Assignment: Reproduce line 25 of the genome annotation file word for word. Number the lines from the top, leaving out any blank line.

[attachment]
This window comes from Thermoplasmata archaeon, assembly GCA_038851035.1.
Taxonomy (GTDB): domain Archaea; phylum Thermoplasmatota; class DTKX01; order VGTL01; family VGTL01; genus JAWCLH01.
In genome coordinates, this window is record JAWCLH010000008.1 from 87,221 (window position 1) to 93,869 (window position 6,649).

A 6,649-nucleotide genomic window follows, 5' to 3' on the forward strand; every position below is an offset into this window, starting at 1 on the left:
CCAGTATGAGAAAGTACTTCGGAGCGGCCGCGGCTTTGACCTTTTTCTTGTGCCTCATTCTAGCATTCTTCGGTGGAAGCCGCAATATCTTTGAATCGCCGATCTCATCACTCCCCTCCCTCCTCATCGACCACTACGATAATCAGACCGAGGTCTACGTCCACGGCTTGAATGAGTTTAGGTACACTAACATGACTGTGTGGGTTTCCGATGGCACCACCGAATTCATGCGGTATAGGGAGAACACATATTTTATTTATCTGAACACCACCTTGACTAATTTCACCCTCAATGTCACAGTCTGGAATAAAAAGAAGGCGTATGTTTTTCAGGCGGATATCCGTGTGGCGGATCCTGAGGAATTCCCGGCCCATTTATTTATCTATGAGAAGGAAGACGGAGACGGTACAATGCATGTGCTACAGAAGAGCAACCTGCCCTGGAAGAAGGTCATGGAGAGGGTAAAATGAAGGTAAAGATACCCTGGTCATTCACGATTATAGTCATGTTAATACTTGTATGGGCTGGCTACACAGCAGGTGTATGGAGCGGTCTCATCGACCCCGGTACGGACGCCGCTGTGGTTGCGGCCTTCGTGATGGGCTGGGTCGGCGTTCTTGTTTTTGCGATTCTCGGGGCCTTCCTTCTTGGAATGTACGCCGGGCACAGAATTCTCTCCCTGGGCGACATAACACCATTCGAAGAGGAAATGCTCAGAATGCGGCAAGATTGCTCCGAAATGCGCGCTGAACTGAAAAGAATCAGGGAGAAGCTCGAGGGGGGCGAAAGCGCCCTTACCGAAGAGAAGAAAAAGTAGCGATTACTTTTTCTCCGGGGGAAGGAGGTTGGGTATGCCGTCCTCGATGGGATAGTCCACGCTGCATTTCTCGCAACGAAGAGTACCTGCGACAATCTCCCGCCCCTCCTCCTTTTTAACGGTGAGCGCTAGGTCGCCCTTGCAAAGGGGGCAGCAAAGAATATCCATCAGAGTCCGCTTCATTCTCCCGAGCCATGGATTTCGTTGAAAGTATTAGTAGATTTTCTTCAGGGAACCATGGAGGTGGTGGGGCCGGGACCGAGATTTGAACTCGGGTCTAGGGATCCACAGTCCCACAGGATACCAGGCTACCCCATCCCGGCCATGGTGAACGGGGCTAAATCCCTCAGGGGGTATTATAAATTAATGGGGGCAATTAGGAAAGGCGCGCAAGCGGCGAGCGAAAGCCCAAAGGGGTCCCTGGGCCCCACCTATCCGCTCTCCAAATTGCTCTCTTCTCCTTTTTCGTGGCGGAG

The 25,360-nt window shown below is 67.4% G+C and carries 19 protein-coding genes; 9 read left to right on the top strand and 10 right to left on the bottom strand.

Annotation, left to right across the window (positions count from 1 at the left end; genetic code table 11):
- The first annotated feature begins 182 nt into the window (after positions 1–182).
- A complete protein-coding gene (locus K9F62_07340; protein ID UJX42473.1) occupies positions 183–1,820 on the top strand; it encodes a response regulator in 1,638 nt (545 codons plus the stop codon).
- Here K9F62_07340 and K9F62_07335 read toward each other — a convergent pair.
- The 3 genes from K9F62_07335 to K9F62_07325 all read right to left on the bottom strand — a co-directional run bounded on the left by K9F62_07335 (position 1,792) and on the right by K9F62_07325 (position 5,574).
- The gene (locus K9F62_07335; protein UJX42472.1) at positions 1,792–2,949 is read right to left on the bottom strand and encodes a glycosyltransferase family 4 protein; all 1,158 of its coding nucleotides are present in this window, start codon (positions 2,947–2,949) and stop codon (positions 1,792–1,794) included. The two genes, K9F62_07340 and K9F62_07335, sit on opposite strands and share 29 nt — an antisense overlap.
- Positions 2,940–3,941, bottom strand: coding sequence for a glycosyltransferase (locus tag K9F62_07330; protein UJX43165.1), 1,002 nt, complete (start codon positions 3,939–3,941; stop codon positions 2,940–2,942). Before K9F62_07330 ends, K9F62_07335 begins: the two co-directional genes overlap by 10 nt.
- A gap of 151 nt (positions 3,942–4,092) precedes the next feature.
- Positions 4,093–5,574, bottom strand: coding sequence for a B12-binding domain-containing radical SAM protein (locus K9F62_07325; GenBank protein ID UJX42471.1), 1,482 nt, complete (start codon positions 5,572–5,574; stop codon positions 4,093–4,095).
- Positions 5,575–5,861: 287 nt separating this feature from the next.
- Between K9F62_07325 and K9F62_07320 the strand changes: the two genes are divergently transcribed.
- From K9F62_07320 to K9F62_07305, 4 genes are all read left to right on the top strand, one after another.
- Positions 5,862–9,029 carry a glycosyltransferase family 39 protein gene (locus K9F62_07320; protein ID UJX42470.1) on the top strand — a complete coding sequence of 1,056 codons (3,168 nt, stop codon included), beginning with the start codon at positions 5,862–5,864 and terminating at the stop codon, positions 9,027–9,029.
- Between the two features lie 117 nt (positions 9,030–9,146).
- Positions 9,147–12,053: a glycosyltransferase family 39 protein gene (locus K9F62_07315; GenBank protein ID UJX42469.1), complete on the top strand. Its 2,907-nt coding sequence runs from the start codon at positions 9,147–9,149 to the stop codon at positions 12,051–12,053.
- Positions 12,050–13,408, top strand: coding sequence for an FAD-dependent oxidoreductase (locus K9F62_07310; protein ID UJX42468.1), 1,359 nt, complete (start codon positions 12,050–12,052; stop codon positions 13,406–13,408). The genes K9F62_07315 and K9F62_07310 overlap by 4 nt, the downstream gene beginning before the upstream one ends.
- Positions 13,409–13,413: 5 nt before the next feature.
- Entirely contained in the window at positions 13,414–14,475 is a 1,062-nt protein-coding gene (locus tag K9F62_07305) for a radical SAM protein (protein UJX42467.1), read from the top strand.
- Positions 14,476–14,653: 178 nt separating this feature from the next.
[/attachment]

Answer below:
- Positions 14,476–14,653: 178 nt separating this feature from the next.